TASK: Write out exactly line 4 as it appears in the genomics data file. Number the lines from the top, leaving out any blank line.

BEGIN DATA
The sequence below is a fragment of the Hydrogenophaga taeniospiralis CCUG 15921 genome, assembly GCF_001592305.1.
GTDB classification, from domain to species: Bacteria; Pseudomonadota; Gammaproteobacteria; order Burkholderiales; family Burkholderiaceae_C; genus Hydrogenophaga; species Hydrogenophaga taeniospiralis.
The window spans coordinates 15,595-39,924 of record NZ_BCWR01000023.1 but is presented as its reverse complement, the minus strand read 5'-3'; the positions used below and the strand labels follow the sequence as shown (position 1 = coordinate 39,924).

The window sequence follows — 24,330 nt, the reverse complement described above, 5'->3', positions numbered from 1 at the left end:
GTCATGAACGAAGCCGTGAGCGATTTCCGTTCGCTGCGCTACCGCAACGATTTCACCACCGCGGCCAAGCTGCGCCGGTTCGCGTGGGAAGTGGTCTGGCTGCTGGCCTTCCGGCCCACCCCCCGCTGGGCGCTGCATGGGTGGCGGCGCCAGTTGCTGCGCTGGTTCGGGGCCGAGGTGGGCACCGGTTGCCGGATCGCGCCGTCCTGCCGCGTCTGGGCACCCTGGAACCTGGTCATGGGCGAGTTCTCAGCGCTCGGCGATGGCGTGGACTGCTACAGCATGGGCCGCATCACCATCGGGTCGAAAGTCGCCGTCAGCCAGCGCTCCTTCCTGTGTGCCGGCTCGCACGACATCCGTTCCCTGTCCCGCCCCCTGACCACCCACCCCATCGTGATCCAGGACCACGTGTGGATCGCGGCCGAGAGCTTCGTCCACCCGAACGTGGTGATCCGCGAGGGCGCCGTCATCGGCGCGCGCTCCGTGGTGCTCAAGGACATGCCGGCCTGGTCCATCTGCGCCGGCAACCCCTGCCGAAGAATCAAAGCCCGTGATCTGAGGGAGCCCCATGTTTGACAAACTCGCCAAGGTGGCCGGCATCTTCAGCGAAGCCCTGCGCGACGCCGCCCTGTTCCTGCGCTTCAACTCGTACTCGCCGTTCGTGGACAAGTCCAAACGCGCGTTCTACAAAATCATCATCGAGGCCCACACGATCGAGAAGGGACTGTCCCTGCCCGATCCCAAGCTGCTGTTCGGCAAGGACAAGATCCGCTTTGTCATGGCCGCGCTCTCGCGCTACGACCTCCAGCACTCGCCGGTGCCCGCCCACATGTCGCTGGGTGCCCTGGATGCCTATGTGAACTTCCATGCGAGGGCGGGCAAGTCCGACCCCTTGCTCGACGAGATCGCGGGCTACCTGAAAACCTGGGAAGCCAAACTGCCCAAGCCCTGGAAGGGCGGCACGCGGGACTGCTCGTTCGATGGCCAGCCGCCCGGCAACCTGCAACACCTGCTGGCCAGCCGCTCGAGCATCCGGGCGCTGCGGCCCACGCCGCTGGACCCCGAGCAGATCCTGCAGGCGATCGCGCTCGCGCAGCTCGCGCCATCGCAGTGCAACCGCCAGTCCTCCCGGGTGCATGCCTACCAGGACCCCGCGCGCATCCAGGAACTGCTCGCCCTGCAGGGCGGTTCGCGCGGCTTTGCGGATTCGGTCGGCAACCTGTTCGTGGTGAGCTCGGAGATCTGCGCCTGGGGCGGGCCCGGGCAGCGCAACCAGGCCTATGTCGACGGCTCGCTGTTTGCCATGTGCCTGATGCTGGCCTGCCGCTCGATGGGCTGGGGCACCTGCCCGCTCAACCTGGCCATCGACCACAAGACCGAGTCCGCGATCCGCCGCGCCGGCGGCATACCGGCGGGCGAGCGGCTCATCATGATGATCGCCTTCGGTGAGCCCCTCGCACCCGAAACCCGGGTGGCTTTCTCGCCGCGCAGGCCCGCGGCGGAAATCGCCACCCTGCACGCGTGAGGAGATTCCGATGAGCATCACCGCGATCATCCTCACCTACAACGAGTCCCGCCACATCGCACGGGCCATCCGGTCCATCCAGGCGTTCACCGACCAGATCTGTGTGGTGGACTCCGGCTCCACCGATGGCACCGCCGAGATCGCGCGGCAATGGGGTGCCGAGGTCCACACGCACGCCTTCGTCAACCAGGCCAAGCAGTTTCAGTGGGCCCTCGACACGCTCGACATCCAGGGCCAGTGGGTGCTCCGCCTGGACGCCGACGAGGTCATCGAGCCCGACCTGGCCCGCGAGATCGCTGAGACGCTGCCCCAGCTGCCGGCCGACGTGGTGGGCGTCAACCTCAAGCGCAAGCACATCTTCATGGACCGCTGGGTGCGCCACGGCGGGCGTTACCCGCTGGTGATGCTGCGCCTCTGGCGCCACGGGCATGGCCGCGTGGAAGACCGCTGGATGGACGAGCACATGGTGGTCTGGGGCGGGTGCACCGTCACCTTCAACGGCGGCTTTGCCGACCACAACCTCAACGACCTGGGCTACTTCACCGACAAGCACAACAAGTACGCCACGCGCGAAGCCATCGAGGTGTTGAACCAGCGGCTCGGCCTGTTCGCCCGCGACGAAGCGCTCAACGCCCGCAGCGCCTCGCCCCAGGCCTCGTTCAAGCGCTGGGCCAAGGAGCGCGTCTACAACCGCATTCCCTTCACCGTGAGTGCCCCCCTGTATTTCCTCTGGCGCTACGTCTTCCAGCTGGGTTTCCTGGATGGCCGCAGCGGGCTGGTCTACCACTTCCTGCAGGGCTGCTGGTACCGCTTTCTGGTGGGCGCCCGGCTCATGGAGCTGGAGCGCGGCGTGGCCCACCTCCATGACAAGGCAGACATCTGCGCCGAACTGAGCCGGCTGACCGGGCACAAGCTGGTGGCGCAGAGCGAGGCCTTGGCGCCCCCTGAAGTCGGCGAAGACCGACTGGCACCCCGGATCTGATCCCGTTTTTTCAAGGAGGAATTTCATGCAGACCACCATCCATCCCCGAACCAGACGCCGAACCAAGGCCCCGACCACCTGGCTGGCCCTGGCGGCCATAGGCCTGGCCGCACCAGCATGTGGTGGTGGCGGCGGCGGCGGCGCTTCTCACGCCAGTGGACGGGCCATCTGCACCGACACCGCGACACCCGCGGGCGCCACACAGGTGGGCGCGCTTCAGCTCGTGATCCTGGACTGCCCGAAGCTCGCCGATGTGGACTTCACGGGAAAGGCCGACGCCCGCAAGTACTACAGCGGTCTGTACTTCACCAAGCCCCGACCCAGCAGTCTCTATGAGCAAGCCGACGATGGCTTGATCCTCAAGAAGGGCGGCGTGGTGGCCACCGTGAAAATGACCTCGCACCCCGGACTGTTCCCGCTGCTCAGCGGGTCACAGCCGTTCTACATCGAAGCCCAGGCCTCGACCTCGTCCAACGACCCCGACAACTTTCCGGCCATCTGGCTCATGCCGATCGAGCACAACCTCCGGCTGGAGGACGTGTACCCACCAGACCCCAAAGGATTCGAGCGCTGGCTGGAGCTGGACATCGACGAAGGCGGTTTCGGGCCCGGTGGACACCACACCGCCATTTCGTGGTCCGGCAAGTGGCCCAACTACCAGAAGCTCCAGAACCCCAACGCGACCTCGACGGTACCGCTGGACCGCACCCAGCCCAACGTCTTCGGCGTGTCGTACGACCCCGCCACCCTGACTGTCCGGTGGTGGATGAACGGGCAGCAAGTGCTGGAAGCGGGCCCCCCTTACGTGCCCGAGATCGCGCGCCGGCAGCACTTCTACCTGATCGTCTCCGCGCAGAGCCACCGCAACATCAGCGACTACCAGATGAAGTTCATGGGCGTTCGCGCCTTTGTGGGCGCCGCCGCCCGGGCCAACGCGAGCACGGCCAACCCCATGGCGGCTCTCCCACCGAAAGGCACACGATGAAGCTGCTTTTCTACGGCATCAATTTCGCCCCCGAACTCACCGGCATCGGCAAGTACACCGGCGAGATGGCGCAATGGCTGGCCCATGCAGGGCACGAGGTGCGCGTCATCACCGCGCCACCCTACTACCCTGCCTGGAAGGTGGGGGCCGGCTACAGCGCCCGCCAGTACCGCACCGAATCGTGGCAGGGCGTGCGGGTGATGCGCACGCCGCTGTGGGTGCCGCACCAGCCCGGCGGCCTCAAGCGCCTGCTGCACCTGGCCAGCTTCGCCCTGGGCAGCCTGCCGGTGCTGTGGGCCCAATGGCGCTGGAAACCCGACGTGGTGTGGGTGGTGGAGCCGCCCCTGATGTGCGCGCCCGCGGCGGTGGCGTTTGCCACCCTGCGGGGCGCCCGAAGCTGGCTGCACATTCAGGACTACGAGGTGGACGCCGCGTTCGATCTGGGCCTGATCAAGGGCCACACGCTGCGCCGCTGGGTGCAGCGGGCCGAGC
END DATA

The window sequence follows — 24,330 nt, the reverse complement described above, 5'->3', positions numbered from 1 at the left end: